It’s Dawning On Humans That Human Health Connects To Everything

Humans tend to view their health-care system in isolation, which can make it harder to optimize human health as the climate changes, according to a panel of “One Health” experts convened by the National Academies of Sciences, Engineering, and Medicine.

As the Centers for Disease Control puts it, “One Health is a collaborative, multisectoral, and transdisciplinary approach—working at the local, regional, national, and global levels—with the goal of achieving optimal health outcomes recognizing the interconnection between people, animals, plants, and their shared environment.”

Even within this movement, people tend to focus on people.

Dr. Meghana Gadgil is concerned about both the impact of the health system on the climate—because, she said, the U.S. health system produces enough pollution to cause 400,000 deaths, “similar to the burden from preventable medical errors”—and she’s concerned about the impact of climate change on human health.

“Climate-sensitive diseases are some of the best illustrations of the intertwined relationships between environment, human health and health systems that we see,” she said in a June 13 webinar hosted by the National Academies’ New Voices program.

“For now, for instance, there’s a sharp rise in malaria, dengue, and many food-borne and water-borne diseases due to the expanding geographic range of both pathogens and vectors. We have changes in seasonality, rising temperature and precipitation, deforestation and air pollution, all of which contribute to endemic infectious diseases. And novel disease outbreaks will likely worsen as well.”

For patients to get treatment for these disorders, they and their caregivers need a functioning transportation system, a system also vulnerable to climate impacts. For hospitals to provide care, they need power, another system vulnerable to climate impacts. During one outbreak of California wildfires, Gadgil said, 250 hospitals suffered power outages. Many other sectors that integrate with health care are climate vulnerable.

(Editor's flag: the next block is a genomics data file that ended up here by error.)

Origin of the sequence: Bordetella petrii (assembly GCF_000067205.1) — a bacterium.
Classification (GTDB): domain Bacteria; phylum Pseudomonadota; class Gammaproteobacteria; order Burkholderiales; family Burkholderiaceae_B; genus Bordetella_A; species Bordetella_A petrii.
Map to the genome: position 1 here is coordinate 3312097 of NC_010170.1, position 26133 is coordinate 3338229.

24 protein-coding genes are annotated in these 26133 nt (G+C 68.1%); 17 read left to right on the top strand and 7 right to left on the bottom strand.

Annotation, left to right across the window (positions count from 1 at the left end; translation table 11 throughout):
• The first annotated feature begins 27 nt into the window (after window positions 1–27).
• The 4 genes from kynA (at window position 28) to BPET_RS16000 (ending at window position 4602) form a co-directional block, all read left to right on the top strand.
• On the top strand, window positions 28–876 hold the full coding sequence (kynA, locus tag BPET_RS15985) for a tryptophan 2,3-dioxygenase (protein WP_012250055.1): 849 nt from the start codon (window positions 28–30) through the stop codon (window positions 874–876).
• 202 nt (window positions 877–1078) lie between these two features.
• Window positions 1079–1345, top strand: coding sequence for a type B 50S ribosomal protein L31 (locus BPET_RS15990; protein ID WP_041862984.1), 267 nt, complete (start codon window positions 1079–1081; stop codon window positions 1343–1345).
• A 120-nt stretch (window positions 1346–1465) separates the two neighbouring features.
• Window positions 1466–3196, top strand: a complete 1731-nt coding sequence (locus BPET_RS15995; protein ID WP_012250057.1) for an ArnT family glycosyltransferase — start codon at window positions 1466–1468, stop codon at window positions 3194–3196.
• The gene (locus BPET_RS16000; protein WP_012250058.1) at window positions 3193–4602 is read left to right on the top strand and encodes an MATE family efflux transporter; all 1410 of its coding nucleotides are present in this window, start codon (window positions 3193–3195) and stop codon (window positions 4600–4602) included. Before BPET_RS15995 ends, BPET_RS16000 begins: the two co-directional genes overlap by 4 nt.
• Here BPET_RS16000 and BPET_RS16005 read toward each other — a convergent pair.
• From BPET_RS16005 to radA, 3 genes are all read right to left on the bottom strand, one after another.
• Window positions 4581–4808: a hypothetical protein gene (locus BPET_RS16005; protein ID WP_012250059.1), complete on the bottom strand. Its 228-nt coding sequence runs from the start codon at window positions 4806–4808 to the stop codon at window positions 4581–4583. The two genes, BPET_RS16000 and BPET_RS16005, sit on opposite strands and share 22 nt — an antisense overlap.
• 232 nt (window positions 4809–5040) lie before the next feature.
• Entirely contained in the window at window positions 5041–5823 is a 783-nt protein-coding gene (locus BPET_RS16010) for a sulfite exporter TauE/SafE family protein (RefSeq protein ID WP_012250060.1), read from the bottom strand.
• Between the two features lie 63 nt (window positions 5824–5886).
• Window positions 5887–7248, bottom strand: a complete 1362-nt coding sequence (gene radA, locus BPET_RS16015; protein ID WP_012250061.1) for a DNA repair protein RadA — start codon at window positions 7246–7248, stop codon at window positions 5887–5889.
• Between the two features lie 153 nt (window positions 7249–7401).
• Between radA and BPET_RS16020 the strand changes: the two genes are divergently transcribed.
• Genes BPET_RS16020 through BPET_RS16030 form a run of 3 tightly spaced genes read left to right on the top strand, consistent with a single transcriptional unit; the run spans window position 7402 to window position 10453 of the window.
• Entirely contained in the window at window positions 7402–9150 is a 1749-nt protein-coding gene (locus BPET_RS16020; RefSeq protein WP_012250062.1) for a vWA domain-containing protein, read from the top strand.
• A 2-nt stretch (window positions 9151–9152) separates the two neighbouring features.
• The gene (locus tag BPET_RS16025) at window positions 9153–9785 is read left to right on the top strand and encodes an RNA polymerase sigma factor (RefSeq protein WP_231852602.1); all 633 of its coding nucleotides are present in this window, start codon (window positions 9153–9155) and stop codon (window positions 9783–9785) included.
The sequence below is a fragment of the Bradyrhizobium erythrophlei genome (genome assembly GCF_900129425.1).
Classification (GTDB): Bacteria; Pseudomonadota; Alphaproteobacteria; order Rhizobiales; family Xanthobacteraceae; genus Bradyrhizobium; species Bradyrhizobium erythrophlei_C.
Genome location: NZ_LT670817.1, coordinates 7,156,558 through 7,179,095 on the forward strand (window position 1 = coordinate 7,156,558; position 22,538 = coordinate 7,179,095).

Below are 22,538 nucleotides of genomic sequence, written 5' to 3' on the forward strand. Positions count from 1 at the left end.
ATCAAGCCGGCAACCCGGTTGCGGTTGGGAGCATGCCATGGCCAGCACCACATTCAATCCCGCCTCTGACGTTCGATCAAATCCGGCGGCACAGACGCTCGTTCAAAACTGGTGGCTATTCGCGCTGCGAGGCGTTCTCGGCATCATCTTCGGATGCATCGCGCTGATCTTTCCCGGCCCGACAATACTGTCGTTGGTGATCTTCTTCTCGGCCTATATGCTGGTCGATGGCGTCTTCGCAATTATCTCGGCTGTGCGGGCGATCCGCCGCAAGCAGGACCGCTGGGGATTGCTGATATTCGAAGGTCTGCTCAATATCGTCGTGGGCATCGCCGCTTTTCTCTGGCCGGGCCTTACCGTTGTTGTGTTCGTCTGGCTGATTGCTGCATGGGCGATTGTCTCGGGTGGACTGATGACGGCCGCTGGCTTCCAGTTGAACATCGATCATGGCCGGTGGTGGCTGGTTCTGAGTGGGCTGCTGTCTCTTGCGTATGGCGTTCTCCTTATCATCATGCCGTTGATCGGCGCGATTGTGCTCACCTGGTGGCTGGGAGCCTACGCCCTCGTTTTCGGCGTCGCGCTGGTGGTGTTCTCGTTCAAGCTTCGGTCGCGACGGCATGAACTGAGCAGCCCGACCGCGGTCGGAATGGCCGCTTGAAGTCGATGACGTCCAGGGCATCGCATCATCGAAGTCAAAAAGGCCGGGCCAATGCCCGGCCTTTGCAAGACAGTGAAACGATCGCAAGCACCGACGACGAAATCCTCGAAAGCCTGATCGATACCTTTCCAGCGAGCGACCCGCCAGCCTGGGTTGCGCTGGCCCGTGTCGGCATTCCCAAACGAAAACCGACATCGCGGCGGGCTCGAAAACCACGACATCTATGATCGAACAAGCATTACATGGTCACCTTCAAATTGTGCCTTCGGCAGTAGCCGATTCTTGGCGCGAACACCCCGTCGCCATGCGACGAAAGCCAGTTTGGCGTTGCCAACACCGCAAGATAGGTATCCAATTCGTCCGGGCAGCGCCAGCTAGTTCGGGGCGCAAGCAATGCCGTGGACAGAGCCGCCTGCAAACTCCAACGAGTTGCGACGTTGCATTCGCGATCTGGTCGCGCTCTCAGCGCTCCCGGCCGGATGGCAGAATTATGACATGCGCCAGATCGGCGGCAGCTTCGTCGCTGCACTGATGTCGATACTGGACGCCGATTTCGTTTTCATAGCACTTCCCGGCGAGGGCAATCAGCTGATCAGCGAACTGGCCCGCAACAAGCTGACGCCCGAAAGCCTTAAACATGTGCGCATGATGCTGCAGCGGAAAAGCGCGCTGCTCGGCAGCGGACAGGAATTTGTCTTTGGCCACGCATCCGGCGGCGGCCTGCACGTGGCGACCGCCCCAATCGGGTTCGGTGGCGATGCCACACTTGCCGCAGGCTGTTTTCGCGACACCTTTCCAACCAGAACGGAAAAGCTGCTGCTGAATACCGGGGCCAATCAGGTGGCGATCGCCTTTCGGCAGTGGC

“So I want to invite everyone here to think differently about what constitutes a health system,” said Gadgil, who serves as an Assistant Professor at the University of California San Francisco in the Division of Hospital Medicine at San Francisco General Hospital and an Adjunct Assistant Professor at the UC Berkeley School of Public Health in the Division of Health Policy and Management.

“So when we think about climate vulnerability, we should also be thinking about health systems as food systems, housing, transportation, building codes, access to utilities, indoor air-quality standards, internet and phone access.”

Some health organizations are already thinking this way, she added. For example, the Centers for Medicare and Medicaid have an “Accountable Health Communities Model,” which views health in relation to social needs like housing, food insecurity and access to utilities.

Professor Hassam Mahmoud of Colorado State University studies the resilience of communities as systems of systems. His team models the impacts of events on multiple systems at once: health care, education, transportation, power, etc.

“So these models, in my personal opinion, are key to understanding how the entire system behaves, and how you can actually recover from extreme events and provide the best service to the public.”

But it was Dr. Kinari Webb, founder of the non-profit organization Health in Harmony, who took the conversation beyond the human realm. About 30 years ago, Webb had traveled to Borneo to study orangutans in the rainforest.

“In that time it was like basically a one-year silent retreat, and in that time of getting to know the oneness of all, it was very often interrupted by this terrible sound of chainsaws cutting down 22-story-tall trees,” she said.

“I was horrified, but I got slowly to know many of these loggers. And I was even more horrified, because what I discovered was that they loved the forest, and they wanted the forest to be there for their future, and they understood how important it was. But they were often logging to pay for health care.”

Many of the communities lacked local access to health care. People needed money to travel for essential services. For example, some women were desperate to get birth control, Webb said, because of high maternal mortality rates.

Facing such outcomes, they chose logging, even though they knew, she said, that deforestation could increase disease, reduce access to forest medicines and reduce the water supply for them and their fields.

“In one region where we work, 90% of households admitted logging to pay for health care, even when they didn’t want to,” Webb said. So listening to what the people need can help to save the forest.

“The most efficient, the most effective and the fastest way to combat climate change is to address forest loss, and the experts in how to do that are the rainforest communities.”

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